The two tanks crawl up the small hill, followed by whooping teenagers dragging bazookas and assault rifles. When they have reached the top, the valley stretches out below them, a vast shimmering expanse of parched palm trees and sand. A fortress-like building surrounded by a white wall is visible on the horizon. It looks like a fort, located about three kilometers (two miles) away on the outskirts of Sirte.
The tanks turn their barrels in that direction. There are two loud noises, and the earth shakes. "Allahu akbar," the rebels shout. "God is great." Then they take cover.
The Libyan city of Sirte, located between Bani Walid and Sabha, is one of ousted dictator Moammar Gadhafi's last bastions. His son Mutassim is reportedly in charge of the resistance against the rebels there, while the dictator is believed to be hiding near Libya's border with Tunisia and Algeria, protected by paid Tuareg tribesmen.
After the fall of Tripoli, Gadhafi declared Sirte to be the capital of the "Great Socialist People's Libyan Arab Jamahiriya." Although it is his hometown, Sirte is a small, bleak place. Nevertheless, Gadhafi declared it the future capital of an imaginary "United States of Africa."
The rebels say that they have 6,000 troops on the outskirts of Sirte. But the Gadhafi loyalists are offering fierce resistance. Snipers fire at anyone who approaches the city. Sirte is the last important symbol of the old regime, the only one it has left. After a pause in the fighting, the rebels launched a new offensive last week and allegedly captured the city's port on Tuesday. The symbol is beginning to falter. Nevertheless, no one in Libya can predict how much longer it will take until Sirte is finally captured. Will it be a few days, or even weeks?
Streams of civilians have been fleeing the city in recent days ahead of the final battle. On Saturday, the forces of the interim government announced they were calling a two-day truce to allow civilians to leave the town. According to the Geneva-based International Committee of the Red Cross, almost 10,000 people have already left.
Fears of a Bloodbath
Speaking last week, rebel leader Mohammed Ramadan Hamuda, who in his civilian life is the manager of a construction company, estimated that 30,000 civilians were trapped in the city. The 25-year-old from Misrata is now commuting back and forth between the front and his house, waiting for the orders to launch a major offensive. He is posted less than 10 kilometers from Sirte. "We can't go in there," he says. "It would be a bloodbath. We have to be patient."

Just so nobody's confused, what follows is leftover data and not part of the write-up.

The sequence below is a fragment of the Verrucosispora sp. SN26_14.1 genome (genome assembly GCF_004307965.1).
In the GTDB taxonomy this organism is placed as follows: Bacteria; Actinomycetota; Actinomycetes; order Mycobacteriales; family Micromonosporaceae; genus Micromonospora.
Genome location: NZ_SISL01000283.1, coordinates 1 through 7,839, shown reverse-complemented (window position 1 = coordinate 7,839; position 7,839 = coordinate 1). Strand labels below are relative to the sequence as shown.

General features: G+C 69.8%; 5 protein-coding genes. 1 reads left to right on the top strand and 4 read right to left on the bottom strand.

Suddenly a small truck rumbles up to the checkpoint. It is coming directly from the jumble of barricades, burned-out tanks and ambulances that form the front. The truck is crammed full of cooking pots, mattresses and laundry. The driver has been trying to escape the besieged city since 5 a.m. There are nine people crowded together in the small cab: Du Mansour, a small business owner, his wife and their seven children. Gadhafi supporters repeatedly tried to prevent the family from fleeing. "Barricades made of sandbags are blocking the road everywhere in the city," says Mansour. "Armed adolescents hang out in front of the barricades and order everyone to stay in their houses. They also fire at the vehicles of people trying to flee." Mansour says that only six or seven of the roughly 100 vehicles in his convoy made it out of Sirte.
Despite the risks, many residents are desperate to escape the city, where the situation is becoming increasingly precarious. There has been no electricity or running water for 40 days, says Mansour. "There is no medicine and nothing left to eat," he adds, saying that hardly anyone dares to go outside anymore. All shops are closed, and the Gadhafi loyalists are using the mosques to store weapons.
Mohammed Dahab, 30, a Sudanese citizen, persevered in Sirte until the morning, but then he and other Sudanese fled. He has been living in Sirte, where he works as an engineer, for 25 years. His family is there with him. Many Libyans abandoned their houses long ago, he says. "The only ones left are the poor, including many African foreigners."
Dahab paid 300 dinar (around €180 or $240) for 20 liters of gasoline on the black market. He and his friends pooled their resources and then left. He doesn't believe that Gadhafi's troops will surrender. "These guys are desperate. They are just fighting to survive."
Starve or Die in the Fighting
At times, says Dahab, he wasn't sure who to fear most, the Gadhafi loyalists, the rebels or their allies from the West. One NATO air strike killed 48 civilians who were trying to help the victims of a bombing attack, he says, adding that the incident triggered resentment against the rebels and their allies.
The engineer also confirms the rumors of arrests and arbitrary executions in the city. Gadhafi supporters murdered Dahab's neighbor, he says, because he was opposed to the regime. Then they threw his father and brother in jail and blew up the family's house.
Dahab says that he was also afraid of the rebels, because the Gadhafi loyalists had claimed that the rebels were torturing people who fled from the city. "They said that they were raping the women and cutting off the men's limbs."
But then, he adds, he realized that there was nothing worse than staying in Sirte. "You have only two options there: to starve to death or die in the last battles of this war." He left Sirte, which is fast becoming a ghost town, last Tuesday.